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Low parasite loads accompany the invading population of the bumblebee, Bombus terrestris in Tasmania


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Allen, GR, Seeman, OD, Schmid-Hempel, P and Buttermore, RE 2007 , 'Low parasite loads accompany the invading population of the bumblebee, Bombus terrestris in Tasmania' , Insectes Sociaux, vol. 54 , pp. 56-63 , doi: 10.1007/s00040-007-0908-y.

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In its native Europe, the bumblebee, Bombus
terrestris (L.) has co-evolved with a large array of
parasites whose numbers are negatively linked to the
genetic diversity of the colony. In Tasmania B. terrestris
was first detected in 1992 and has since spread over much
of the state. In order to understand the bee�s invasive
success and as part of a wider study into the genetic
diversity of bumblebees across Tasmania, we screened
bees for co-invasions of ectoparasitic and endoparasitic
mites, nematodes and micro-organisms, and searched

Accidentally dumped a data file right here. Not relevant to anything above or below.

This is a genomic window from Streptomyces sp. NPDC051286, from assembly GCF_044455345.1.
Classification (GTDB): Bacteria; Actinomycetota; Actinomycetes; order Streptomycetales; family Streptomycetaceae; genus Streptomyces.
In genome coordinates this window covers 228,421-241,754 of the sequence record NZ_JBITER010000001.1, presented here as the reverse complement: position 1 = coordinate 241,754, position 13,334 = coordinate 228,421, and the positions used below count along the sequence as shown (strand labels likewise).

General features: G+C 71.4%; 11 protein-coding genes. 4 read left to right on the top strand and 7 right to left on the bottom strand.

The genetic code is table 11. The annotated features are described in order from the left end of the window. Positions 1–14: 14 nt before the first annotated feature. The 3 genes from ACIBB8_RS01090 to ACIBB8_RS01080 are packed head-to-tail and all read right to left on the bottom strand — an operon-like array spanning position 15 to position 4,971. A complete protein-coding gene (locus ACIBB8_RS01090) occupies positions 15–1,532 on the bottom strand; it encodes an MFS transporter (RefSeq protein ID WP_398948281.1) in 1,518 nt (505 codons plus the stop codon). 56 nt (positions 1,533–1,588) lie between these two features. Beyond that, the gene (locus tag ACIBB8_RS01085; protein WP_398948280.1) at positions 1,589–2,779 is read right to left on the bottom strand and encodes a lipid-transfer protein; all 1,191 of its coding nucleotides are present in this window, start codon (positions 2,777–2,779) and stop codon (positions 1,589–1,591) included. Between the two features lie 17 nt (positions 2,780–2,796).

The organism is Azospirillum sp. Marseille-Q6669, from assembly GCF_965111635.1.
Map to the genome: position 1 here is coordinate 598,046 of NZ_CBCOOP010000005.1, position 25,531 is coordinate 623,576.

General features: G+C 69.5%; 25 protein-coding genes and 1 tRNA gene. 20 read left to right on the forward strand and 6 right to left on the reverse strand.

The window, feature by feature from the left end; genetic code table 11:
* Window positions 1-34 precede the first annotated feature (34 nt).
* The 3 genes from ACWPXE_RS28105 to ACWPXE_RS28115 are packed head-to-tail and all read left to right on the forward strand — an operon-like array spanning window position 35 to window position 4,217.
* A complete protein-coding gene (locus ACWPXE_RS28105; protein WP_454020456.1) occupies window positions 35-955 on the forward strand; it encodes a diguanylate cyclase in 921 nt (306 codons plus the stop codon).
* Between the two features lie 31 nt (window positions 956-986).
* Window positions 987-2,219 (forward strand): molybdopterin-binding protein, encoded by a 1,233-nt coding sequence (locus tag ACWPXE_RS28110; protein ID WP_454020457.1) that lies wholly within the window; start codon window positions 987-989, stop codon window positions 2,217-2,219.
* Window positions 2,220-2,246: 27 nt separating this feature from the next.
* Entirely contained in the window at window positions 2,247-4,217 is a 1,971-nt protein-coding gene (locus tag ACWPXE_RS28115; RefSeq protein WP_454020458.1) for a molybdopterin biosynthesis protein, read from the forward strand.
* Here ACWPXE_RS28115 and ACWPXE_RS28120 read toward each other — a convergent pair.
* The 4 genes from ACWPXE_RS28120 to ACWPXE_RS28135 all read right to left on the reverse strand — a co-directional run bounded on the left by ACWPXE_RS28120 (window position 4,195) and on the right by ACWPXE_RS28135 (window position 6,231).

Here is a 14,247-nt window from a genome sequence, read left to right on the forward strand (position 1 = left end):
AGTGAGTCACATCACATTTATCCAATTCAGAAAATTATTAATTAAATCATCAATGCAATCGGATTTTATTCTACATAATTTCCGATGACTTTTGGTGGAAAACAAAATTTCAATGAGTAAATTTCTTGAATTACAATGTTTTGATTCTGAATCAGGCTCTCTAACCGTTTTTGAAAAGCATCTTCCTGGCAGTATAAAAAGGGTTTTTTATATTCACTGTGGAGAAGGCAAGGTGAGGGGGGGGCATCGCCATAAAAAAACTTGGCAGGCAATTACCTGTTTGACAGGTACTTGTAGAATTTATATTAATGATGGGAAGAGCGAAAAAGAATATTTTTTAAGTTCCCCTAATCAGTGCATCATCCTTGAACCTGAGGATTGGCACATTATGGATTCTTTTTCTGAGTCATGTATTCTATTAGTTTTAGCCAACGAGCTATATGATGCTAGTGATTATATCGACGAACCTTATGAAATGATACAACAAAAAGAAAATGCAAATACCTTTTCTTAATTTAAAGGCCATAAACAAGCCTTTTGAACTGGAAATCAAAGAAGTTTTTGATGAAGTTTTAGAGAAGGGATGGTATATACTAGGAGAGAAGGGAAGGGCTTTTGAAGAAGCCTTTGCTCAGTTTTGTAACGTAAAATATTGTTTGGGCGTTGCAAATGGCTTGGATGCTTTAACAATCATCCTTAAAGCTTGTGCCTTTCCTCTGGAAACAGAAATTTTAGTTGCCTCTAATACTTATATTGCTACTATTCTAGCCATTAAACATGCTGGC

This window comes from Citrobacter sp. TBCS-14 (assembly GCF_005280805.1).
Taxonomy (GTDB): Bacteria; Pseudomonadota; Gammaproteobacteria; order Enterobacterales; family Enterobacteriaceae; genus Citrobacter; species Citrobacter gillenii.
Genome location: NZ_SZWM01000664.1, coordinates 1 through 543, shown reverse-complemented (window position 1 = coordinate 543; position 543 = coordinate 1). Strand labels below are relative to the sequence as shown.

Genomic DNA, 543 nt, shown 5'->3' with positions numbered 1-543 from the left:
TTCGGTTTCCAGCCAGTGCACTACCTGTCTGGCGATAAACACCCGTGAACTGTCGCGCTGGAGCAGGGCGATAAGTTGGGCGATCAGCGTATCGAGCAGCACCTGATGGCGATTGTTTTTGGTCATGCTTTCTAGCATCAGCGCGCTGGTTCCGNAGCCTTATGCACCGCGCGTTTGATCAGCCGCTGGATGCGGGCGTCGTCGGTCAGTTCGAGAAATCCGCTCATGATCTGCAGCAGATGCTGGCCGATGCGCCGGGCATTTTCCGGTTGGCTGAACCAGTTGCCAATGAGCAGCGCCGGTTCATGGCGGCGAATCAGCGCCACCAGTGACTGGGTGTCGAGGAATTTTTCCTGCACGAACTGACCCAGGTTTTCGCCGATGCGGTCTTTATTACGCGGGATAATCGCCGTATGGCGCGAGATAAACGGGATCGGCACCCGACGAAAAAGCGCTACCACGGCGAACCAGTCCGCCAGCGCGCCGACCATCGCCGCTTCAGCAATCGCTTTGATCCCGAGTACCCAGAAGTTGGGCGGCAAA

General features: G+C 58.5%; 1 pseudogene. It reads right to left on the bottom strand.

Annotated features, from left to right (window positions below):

their nests for brood parasites. The only bee parasite
detected was the relatively benign acarid mite Kuzinia
laevis (Dujardin) whose numbers per bee did not vary
according to region. Nests supported no brood parasites,
but did contain the pollen-feeding life stages of K. laevis.
Upon summer-autumn collected drones and queens,
mites were present on over 80% of bees, averaged ca.
350–400 per bee and were more abundant on younger
bees. Nest searching spring queens had similar mite
numbers to those collected in summer-autumn but mite
numbers dropped significantly once spring queens began
foraging for pollen. The average number of mites per
queen bee was over 30 fold greater than that reported in
Europe. Mite incidence and mite numbers were significantly
lower on worker bees than drones or queens, being
present on just 51% of bees and averaging 38 mites per
bee. Our reported incidence of worker bee parasitism by
this mite is 5–50 times higher than reported in Europe.
That only one parasite species co-invaded Tasmania
supports the notion that a small number of queens
founded the Tasmanian population. However, it is clearly
evident that both the bee in the absence of parasites, and
the mite have been extraordinarily successful invaders.

Item Type: Article
Authors/Creators:Allen, GR and Seeman, OD and Schmid-Hempel, P and Buttermore, RE
Journal or Publication Title: Insectes Sociaux
Publisher: Birkhaeuser Verlag AG
ISSN: 0020-1812
DOI / ID Number: 10.1007/s00040-007-0908-y
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